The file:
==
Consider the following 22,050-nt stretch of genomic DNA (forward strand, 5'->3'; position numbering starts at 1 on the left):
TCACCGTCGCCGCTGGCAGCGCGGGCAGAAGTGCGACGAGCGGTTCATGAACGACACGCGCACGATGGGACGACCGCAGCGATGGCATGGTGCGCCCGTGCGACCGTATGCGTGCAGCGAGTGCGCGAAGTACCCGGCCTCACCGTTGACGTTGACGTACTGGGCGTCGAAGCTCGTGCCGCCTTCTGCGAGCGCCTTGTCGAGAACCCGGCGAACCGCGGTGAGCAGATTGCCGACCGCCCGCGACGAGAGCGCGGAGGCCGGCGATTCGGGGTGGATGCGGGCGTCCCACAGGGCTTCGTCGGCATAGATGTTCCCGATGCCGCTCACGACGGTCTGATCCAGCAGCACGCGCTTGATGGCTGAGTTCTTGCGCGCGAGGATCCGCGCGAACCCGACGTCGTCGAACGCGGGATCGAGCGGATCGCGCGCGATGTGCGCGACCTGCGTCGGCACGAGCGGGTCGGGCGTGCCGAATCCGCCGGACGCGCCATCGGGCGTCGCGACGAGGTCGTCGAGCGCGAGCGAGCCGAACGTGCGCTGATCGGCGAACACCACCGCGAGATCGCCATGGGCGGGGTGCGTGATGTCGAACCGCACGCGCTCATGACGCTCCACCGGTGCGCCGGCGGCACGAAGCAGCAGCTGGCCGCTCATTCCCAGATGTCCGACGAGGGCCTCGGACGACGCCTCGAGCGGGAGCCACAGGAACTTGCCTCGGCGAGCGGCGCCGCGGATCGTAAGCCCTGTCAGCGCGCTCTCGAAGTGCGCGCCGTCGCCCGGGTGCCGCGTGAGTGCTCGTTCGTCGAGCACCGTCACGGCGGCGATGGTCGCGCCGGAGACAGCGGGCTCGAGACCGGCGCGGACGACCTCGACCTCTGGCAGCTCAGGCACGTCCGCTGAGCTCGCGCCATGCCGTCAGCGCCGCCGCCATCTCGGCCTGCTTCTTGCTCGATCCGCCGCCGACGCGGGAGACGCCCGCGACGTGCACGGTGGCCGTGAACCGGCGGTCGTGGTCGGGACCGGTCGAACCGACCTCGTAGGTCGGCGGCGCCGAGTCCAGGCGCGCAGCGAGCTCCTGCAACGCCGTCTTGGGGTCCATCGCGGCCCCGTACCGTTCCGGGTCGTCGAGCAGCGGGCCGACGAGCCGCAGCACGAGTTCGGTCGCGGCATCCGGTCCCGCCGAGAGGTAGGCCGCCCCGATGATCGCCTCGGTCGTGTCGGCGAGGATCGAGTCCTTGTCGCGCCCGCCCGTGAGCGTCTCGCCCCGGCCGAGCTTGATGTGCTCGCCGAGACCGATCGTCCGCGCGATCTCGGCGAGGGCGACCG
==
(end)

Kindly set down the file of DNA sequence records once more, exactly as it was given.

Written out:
Consider the following 22,050-nt stretch of genomic DNA (forward strand, 5'->3'; position numbering starts at 1 on the left):
TCACCGTCGCCGCTGGCAGCGCGGGCAGAAGTGCGACGAGCGGTTCATGAACGACACGCGCACGATGGGACGACCGCAGCGATGGCATGGTGCGCCCGTGCGACCGTATGCGTGCAGCGAGTGCGCGAAGTACCCGGCCTCACCGTTGACGTTGACGTACTGGGCGTCGAAGCTCGTGCCGCCTTCTGCGAGCGCCTTGTCGAGAACCCGGCGAACCGCGGTGAGCAGATTGCCGACCGCCCGCGACGAGAGCGCGGAGGCCGGCGATTCGGGGTGGATGCGGGCGTCCCACAGGGCTTCGTCGGCATAGATGTTCCCGATGCCGCTCACGACGGTCTGATCCAGCAGCACGCGCTTGATGGCTGAGTTCTTGCGCGCGAGGATCCGCGCGAACCCGACGTCGTCGAACGCGGGATCGAGCGGATCGCGCGCGATGTGCGCGACCTGCGTCGGCACGAGCGGGTCGGGCGTGCCGAATCCGCCGGACGCGCCATCGGGCGTCGCGACGAGGTCGTCGAGCGCGAGCGAGCCGAACGTGCGCTGATCGGCGAACACCACCGCGAGATCGCCATGGGCGGGGTGCGTGATGTCGAACCGCACGCGCTCATGACGCTCCACCGGTGCGCCGGCGGCACGAAGCAGCAGCTGGCCGCTCATTCCCAGATGTCCGACGAGGGCCTCGGACGACGCCTCGAGCGGGAGCCACAGGAACTTGCCTCGGCGAGCGGCGCCGCGGATCGTAAGCCCTGTCAGCGCGCTCTCGAAGTGCGCGCCGTCGCCCGGGTGCCGCGTGAGTGCTCGTTCGTCGAGCACCGTCACGGCGGCGATGGTCGCGCCGGAGACAGCGGGCTCGAGACCGGCGCGGACGACCTCGACCTCTGGCAGCTCAGGCACGTCCGCTGAGCTCGCGCCATGCCGTCAGCGCCGCCGCCATCTCGGCCTGCTTCTTGCTCGATCCGCCGCCGACGCGGGAGACGCCCGCGACGTGCACGGTGGCCGTGAACCGGCGGTCGTGGTCGGGACCGGTCGAACCGACCTCGTAGGTCGGCGGCGCCGAGTCCAGGCGCGCAGCGAGCTCCTGCAACGCCGTCTTGGGGTCCATCGCGGCCCCGTACCGTTCCGGGTCGTCGAGCAGCGGGCCGACGAGCCGCAGCACGAGTTCGGTCGCGGCATCCGGTCCCGCCGAGAGGTAGGCCGCCCCGATGATCGCCTCGGTCGTGTCGGCGAGGATCGAGTCCTTGTCGCGCCCGCCCGTGAGCGTCTCGCCCCGGCCGAGCTTGATGTGCTCGCCGAGACCGATCGTCCGCGCGATCTCGGCGAGGGCGACCG